Static IP? DHCP Server?
When the author created the virtual machine, they may have chosen for the machine to have a static IP address, or for it to be assigned one via a Dynamic Host Configuration Protocol (DHCP) server.
If there is a README file to go along side the machine, it might be mentioned there. It may also be discussed on the author's download page. However, there are certain cases when this hasn't been disclosed.
If you're new to setting up a lab, you might be unsure if the target machine is working correctly or not, or, if you have over looked something. This is why on the entry page on VulnHub; we have listed the networking status of each machine.
If it is using a static IP address it will have a pre-assigned IP address. As IP addresses are unique and shouldn't have duplicates on the same network, you will need to check that there isn't already a device using the machine's static IP address. Usually this shouldn't be a problem as these machines should be placed in an isolated network.
However, if the virtual machine requires a DHCP server to assign an IP address, there needs to be a DHCP service running within the environment. Both Virtualbox and VMware products offer a DHCP service, which, when using the right 'network type', will isolate the machine from the current network.
It is highly recommended that you DO NOT run these machines on a: production network, home network, a network with Internet access and/or a network containing sensitive information (VulnHub will not be responsible for any loss or damage caused)
. These virtual machines will work in isolated networks.
IPv4 network addresses can be broken down into various classes:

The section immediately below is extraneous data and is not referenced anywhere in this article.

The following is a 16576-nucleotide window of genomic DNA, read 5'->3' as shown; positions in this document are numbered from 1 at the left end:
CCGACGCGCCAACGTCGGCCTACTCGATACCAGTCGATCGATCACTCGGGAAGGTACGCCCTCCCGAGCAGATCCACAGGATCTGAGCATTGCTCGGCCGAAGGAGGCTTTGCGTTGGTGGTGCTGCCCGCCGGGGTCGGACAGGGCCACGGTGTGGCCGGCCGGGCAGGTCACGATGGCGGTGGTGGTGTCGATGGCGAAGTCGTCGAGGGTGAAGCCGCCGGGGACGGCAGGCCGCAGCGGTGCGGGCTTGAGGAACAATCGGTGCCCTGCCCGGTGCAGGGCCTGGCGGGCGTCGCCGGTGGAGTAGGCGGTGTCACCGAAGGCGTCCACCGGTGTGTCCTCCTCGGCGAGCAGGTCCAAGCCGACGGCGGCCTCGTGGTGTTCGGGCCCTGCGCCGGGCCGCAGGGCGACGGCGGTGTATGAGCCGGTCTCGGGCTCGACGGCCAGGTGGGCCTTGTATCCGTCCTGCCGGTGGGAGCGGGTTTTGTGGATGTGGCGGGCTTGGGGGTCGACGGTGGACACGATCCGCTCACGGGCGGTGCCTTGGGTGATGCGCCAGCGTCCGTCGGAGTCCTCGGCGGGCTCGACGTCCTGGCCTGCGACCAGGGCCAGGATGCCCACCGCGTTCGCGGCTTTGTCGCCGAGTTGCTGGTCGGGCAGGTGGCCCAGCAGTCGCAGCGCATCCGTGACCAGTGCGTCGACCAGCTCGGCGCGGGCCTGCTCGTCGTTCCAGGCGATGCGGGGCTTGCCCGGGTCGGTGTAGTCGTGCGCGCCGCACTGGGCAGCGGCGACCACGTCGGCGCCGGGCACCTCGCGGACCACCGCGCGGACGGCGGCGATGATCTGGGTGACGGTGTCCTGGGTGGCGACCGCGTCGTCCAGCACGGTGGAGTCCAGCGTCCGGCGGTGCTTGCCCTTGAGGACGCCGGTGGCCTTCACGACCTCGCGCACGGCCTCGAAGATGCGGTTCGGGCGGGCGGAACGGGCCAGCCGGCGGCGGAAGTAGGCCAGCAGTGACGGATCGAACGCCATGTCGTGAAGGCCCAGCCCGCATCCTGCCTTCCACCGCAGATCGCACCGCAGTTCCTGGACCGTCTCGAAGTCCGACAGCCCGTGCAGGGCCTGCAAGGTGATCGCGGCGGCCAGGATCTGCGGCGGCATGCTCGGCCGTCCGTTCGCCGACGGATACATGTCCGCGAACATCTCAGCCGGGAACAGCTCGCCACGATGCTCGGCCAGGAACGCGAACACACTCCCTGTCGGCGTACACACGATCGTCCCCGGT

Class - Start-End Subnet Mask (Dotted)-CIDR notation - Common Ranges
Class A - 0.0.0.0-127.255.255.255 255.0.0.0 /8 - 10.xxx.xxx.xxx
Class B - 188.8.131.52-184.108.40.206 255.255.0.0 /16 - 172.16.xxx.xxx
Class C - 192.0.0.0-220.127.116.11 255.255.255.0 /24 - 192.168.xxx.xxx
If the machine is using a DHCP to get an IP address, it will be placed into the same subnet as the DHCP configuration.
But, if the machine is using a static IP address, the machine could lie outside the subnet. Common ranges for a class C network are 192.168.0.0/24, 192.168.1.0/24. However, if the virtual machine uses '192.168.2.50/24', or '10.10.10.100/16' as examples, the attacker will need to adjust their virtual environment so they are in the same subnet.
Being the attacker, you will need to learn techniques to locate machines on a network.
A common way to see if the machine is 'alive' on a network is to send a ping packet (Internet Control Message Protocol (ICMP) echo request) and see if there is a reply.
However, if the machine has a firewall installed, it could be designed to drop the packet. This would result in no response to the ping request, thus failing the test to see if the machine is 'alive'.
Being the attacker, you would have to discover/research other methods to see if the machine is actually online & functioning correctly.